162 F3d 855 Little v. L Johnson

162 F.3d 855

William Hamilton LITTLE, Petitioner-Appellant,
Gary L. JOHNSON, Director, Texas Department of Criminal
Justice, Institutional Division, Respondent-Appellee.

No. 98-40240.

United States Court of Appeals,
Fifth Circuit.

Dec. 10, 1998.

Roxanne Jensen, Karen Howard, Morrison & Foerster, Denver, CO, for Petitioner-Appellant.

Gena A. Blount, Asst. Atty. Gen., Austin, TX, for Respondent-Appellee.

Appeal from the United States District Court for the Eastern District of Texas.

Before JONES, SMITH and STEWART, Circuit Judges.

EDITH H. JONES, Circuit Judge:

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William Hamilton Little was tried and convicted of capital murder by a Texas jury on April 5, 1985. Having exhausted his state court remedies, Little unsuccessfully sought federal habeas relief in the district court pursuant to 28 U.S.C. § 2254. Little's primary contention in this petition, among several asserted, concerns the trial court's failure to introduce the "confession" of another man who claimed to have committed the murder to which Little also confessed. Finding no basis for the issuance of a certificate of probable cause ("CPC"), this court denies Little's 28 U.S.C. § 2253 motion.



In the early morning hours of December 3, 1983, Marilyn Peter was sexually assaulted, strangled, and brutally stabbed at her residence in Liberty County, Texas. That same morning, a man meeting Little's general description was seen in the doorway of Peter's home.


Later that day, when appliance repairmen came to Peter's home to install her clothes dryer, they found blood on the doorjamb and heard a baby crying. The repairmen entered the home to find Peter's two-year-old child crying on the kitchen counter. The kitchen and living room were covered with blood. Marilyn Peter lay dead in the living room, her body ravaged by multiple stab wounds.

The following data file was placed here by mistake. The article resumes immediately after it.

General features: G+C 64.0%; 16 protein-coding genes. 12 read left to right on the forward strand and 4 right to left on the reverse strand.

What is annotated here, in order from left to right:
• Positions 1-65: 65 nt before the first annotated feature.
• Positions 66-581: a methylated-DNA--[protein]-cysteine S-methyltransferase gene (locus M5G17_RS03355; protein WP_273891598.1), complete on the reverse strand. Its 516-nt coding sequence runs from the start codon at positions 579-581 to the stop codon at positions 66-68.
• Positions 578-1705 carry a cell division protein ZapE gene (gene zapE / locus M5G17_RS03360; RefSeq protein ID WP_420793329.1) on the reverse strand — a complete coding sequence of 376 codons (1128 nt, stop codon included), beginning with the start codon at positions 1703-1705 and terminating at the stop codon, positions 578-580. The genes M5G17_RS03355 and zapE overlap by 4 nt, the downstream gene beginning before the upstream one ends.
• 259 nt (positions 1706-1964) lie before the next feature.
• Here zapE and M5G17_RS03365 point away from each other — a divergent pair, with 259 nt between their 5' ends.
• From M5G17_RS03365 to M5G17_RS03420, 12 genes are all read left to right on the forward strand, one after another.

Two men confessed to the murder of Marilyn Peter. On December 4, 1983, Michael Raymond Thomas confessed to the murder while interviewing with Officers John Stapleton and Robert Dunn. On December 6, 1983, following his arrest on a parole violation, Little also confessed to the murder. The two were indicted separately on February 8, 1984.

A. Little's Trial


The indictment against Thomas was ultimately dismissed, and Little stood trial for the slaying. During the course of his trial, Little's counsel offered Thomas's confession into evidence for "state of mind," but not for the truth of the matter asserted. The trial judge rejected the proffer as hearsay. Near the close of Little's case-in-chief, the Thomas confession was offered again. During a hearing on the admissibility of the confession, the trial court heard evidence bearing on the reliability of the confession. Although Thomas was called to testify, he invoked his Fifth Amendment rights. At the close of the hearing, the trial court sustained the State's hearsay objection again.


Two other events that occurred during Little's trial are germane to this appeal. First, the prosecutor made several allegedly improper statements during the course of his closing argument.1 Little's trial counsel chose not to object to the statements. Second, Dr. James Grigson testified during the sentencing portion of Little's trial. While Little's trial counsel did cross-examine Dr. Grigson, no rebuttal psychiatric testimony was offered.

B. Little's Direct and Collateral Attacks


Little was convicted of the murder of Marilyn Peter and sentenced to death. On direct appeal, Little challenged several aspects of the voir dire, alleged the evidence was insufficient to support his conviction, and maintained that his confession and certain other evidence were obtained in violation of his constitutional rights. See Little v. State, 758 S.W.2d 551, 552 (Tex.Crim.App.1988).2 Little's conviction and sentence were affirmed. See id. at 567.

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In his state habeas petition, Little finally asserted many of the arguments he now presses upon this court. Little alleged, inter alia, that Thomas's confession was improperly excluded, that the State suppressed or destroyed exculpatory evidence, that the performance of Little's trial counsel was deficient, and that Dr. Grigson's testimony was improperly admitted. Adopting the voluminous findings of the state district court, the Texas Court of Criminal Appeals denied Little's petition.